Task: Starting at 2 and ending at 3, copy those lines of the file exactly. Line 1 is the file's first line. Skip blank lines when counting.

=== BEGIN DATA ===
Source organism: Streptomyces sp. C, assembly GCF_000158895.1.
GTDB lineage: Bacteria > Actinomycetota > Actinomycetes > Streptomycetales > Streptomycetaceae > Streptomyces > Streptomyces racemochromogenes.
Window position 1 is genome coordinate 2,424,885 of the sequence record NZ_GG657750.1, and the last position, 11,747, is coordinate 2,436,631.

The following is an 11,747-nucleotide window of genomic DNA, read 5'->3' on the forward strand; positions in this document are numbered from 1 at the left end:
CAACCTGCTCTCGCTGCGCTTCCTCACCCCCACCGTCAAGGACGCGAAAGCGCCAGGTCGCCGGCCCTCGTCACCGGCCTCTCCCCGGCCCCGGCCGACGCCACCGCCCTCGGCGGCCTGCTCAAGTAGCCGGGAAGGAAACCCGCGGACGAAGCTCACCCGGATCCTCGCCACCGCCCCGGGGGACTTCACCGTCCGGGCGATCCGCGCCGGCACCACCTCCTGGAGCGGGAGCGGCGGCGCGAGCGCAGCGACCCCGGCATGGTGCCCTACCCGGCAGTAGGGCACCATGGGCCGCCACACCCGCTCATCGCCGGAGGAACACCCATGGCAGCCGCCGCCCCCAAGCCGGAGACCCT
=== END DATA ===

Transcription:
GTDB lineage: Bacteria > Actinomycetota > Actinomycetes > Streptomycetales > Streptomycetaceae > Streptomyces > Streptomyces racemochromogenes.
Window position 1 is genome coordinate 2,424,885 of the sequence record NZ_GG657750.1, and the last position, 11,747, is coordinate 2,436,631.